Version 8 also comes with a new execution profiler to help you find slow SQL statements. Experience shows that a few statements take up a lot of the time in most applications. Not only that, but it's almost impossible to predict which statements will be the slow ones.

The execution profiler lets you find the troublemakers inside stored procedures, even inside triggers and user-defined functions called from other statements.

Figure 2 shows an example in which 45% of the total time was spent executing a single DELETE statement. Hundreds of other statements took almost no time to execute, so no matter how efficient or inefficient they were, they didn't need attention. Just this DELETE that turned out to be unnecessary: it removed temporary data stored in a permanent table. A simple design change to use a temporary table eliminated the need for the DELETE altogether.

Figure 2
Figure 2

The speed and usability of the Java-based administrative tools Sybase Central and Interactive SQL have been greatly improved. The native C version of ISQL still ships with the product, but only the Java tools have cool features like the two new editors for queries and result sets. Figure 3 shows a join of two tables where you can edit and save changes to the database. You can insert, delete, and update rows; copy and paste to and from columns; and confirm or cancel each change all without writing any code other than a SELECT.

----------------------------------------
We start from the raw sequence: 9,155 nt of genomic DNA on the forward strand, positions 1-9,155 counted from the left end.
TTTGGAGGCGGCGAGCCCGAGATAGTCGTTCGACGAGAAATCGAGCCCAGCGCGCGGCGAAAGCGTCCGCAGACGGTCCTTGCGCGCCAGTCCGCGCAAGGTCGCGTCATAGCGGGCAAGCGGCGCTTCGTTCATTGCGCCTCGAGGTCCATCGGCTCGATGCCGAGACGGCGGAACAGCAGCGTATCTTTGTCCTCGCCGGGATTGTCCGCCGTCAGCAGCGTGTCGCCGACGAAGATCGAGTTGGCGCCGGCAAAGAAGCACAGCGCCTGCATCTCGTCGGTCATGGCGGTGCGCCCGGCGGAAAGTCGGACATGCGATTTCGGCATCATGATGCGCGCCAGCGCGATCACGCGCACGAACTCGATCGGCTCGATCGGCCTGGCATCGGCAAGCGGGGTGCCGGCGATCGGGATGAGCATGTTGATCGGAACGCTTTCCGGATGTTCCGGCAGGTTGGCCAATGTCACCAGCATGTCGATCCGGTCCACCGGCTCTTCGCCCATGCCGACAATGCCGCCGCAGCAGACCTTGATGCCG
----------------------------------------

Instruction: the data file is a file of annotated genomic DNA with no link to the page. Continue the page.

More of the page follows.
Figure 3
Figure 3

The performance improvements in version 8 are moving ASA into the world of enterprise databases. ASA is inexpensive and easy to administer, as well as being developer-friendly a viable alternative to Oracle, SQL Server, DB2, and ASE.

iAnywhere Solutions
Web: www.ianywhere.com
Phone: 800 801-2069

Test Platforms
Windows 95/98/Me/NT/2000/XP/CE, Netware, Compaq Tru64 Unix, IBM AIX, HP-UX, Sun Solaris, Caldera, Mandrake, Red Hat, SuSE, TurboLinux, Windows 98, and Windows 2000

SQL Anywhere Studio 8.0 (Developer Edition) $399

Reviewed by
Breck Carter [email protected]

All Rights Reserved
Copyright ©  2004 SYS-CON Media, Inc.
  E-mail: [email protected]

Java and Java-based marks are trademarks or registered trademarks of Sun Microsystems, Inc. in the United States and other countries. SYS-CON Publications, Inc. is independent of Sun Microsystems, Inc.